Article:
Many of the anonymous accounts appear to be from fellow students at the American International School, one of the country’s most expensive private high schools, and the American University in Cairo, which school officials said the accused left in 2018. It would appear that he then enrolled at the European Union Business School in Spain, in an online program last year.
In February, he spent three weeks at its Barcelona campus, but the school expelled him after an accusation of online harassment that was subsequently proved false, said Claire Basterfield, a spokesperson for the EUBS. The school has filed a 54-page criminal complaint with the Spanish police, seeking further investigation into his actions.
The head of the American University in Cairo, Francis Ricciardone, said the university has a zero-tolerance policy concerning sexual harassment, but that he would not comment on an ongoing case.
According to accusations posted on social media in the past two weeks, the former student would mine the pool of mutual friends on Facebook, online groups or school clubs. He would start with flattery, then pressure the women and girls to share intimate photos that he later used to blackmail them to have sex with him. If they did not, he would threaten to send the pictures to their family.
In some cases, he “attracted their sympathy by claiming he was going through a crisis,” then lured them to his home in an upscale compound where he sexually assaulted them, the prosecutor’s statement alleged.
In Egypt, sexual assault complaints have typically involved street harassment. During and after the 2011 uprising that toppled President Hosni Mubarak, women were frequently harassed, groped — and in some cases, beaten and sexually assaulted — during mass protests.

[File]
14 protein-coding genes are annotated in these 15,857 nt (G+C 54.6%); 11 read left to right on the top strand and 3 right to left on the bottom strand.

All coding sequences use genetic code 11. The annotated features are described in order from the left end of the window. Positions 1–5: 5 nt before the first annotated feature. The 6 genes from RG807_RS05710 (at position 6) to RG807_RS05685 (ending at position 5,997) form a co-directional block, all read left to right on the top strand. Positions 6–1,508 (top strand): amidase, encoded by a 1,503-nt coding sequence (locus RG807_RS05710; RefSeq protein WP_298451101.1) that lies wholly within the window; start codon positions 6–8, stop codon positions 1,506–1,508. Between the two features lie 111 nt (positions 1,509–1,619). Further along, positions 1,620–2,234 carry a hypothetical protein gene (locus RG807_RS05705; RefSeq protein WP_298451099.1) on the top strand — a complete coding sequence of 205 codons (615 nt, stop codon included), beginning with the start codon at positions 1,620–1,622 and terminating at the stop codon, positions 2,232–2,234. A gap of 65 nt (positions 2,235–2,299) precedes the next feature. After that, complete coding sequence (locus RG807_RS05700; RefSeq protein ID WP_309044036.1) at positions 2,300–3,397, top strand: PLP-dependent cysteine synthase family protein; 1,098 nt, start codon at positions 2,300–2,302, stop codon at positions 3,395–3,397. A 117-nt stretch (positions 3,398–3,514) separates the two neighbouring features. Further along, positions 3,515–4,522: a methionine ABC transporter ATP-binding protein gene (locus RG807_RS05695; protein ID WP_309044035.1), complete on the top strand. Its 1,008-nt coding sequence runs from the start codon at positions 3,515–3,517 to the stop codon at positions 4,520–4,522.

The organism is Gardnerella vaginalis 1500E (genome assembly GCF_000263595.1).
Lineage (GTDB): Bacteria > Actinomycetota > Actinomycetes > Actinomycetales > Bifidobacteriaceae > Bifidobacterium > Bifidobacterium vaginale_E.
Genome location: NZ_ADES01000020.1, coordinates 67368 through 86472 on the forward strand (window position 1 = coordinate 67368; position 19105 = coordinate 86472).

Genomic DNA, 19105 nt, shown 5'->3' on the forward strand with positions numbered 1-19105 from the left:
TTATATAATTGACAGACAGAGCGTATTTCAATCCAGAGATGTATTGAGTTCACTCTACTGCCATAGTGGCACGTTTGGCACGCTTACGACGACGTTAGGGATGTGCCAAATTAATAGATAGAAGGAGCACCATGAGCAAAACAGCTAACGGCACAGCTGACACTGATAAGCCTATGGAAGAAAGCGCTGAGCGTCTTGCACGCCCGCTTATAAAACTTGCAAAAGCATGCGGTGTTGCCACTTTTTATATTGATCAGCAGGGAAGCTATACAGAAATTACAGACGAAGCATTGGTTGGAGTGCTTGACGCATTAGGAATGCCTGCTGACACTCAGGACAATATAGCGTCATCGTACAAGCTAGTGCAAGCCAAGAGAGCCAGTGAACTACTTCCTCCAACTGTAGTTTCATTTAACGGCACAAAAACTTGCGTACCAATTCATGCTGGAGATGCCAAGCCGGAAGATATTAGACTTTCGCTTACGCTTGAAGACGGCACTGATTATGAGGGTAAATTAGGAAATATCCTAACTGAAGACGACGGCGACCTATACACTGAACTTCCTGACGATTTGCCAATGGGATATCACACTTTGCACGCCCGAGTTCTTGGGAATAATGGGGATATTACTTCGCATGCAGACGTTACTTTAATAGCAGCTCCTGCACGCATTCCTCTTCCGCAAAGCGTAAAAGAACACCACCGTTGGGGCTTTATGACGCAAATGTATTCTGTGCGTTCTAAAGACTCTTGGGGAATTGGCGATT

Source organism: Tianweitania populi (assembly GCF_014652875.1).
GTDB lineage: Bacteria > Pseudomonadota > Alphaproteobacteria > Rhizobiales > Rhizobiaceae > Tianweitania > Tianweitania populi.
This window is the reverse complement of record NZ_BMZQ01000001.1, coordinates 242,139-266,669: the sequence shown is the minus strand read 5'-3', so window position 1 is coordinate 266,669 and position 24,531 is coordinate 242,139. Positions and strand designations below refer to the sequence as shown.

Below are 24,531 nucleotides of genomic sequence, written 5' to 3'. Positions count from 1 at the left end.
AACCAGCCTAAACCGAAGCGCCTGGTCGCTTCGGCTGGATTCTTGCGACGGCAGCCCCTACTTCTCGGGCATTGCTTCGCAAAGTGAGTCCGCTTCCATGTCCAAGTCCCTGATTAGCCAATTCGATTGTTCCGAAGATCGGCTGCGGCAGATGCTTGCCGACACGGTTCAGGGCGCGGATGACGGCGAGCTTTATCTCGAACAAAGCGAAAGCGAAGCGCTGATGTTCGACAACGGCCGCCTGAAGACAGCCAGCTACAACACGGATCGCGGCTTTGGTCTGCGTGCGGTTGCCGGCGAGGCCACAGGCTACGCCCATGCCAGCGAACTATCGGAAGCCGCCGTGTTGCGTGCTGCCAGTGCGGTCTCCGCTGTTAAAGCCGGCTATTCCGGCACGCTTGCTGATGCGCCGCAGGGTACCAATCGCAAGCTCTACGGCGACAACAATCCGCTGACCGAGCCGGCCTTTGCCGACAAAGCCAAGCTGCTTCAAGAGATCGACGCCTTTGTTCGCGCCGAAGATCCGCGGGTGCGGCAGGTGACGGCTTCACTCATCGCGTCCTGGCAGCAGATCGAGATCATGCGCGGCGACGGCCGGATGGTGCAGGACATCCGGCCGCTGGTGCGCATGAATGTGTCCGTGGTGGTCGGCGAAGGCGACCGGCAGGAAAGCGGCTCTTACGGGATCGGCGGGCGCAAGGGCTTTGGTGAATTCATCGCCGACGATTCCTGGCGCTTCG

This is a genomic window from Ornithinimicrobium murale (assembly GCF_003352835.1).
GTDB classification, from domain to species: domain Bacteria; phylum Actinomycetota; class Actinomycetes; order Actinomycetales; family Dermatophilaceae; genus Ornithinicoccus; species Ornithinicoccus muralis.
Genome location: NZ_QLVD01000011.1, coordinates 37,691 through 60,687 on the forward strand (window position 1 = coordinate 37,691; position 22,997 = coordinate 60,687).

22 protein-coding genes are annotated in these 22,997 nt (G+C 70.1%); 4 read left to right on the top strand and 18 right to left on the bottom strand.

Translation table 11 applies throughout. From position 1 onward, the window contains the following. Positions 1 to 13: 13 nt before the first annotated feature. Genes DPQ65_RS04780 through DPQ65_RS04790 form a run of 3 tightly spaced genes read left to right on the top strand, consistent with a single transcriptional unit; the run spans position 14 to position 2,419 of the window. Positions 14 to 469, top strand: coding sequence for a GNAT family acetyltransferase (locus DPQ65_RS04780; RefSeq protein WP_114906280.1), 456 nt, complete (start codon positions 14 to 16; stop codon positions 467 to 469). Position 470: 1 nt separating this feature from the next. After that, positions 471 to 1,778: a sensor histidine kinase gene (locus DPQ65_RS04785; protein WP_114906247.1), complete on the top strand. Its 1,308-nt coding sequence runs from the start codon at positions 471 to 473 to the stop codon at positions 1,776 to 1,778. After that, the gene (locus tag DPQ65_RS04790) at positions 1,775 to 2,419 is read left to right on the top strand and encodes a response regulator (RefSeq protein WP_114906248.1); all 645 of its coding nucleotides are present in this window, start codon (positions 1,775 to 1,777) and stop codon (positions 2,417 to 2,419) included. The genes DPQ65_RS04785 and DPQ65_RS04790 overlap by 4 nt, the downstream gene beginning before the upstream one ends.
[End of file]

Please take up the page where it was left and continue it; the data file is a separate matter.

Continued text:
This time, there are signs of wider ripples throughout the society. The current series of complaints has prompted Egypt’s Al-Azhar, the Sunni Muslim world’s foremost religious institution, to speak out on sexual harassment and assault, even challenging the widely held belief that a woman is at fault if her clothing is less than modest. It’s a departure from the norm for the conservative Muslim majority country where most women wear headscarves.
There are also other corners where accusations of sexual harassment are emerging, such as in civil society groups and businesses.
Two rights groups said they fired one employee and suspended another, and opened investigations after allegations of sexual misconduct against them were made public. Authorities also detained a prominent publisher over the weekend after a poet filed a complaint with the Cairo police, accusing him of sexually harassing her, the state-run Al-Ahram reported. The publisher denied the allegations in a Facebook posting. He was released late Sunday on 5,000 Egyptian pounds ($313) in bail, pending an investigation.
The recent cases — reaching into the Egyptian elite — have “refuted all previous arguments and justifications for harassment, from poverty to illiteracy and things like that,” Abuel-Komsan said.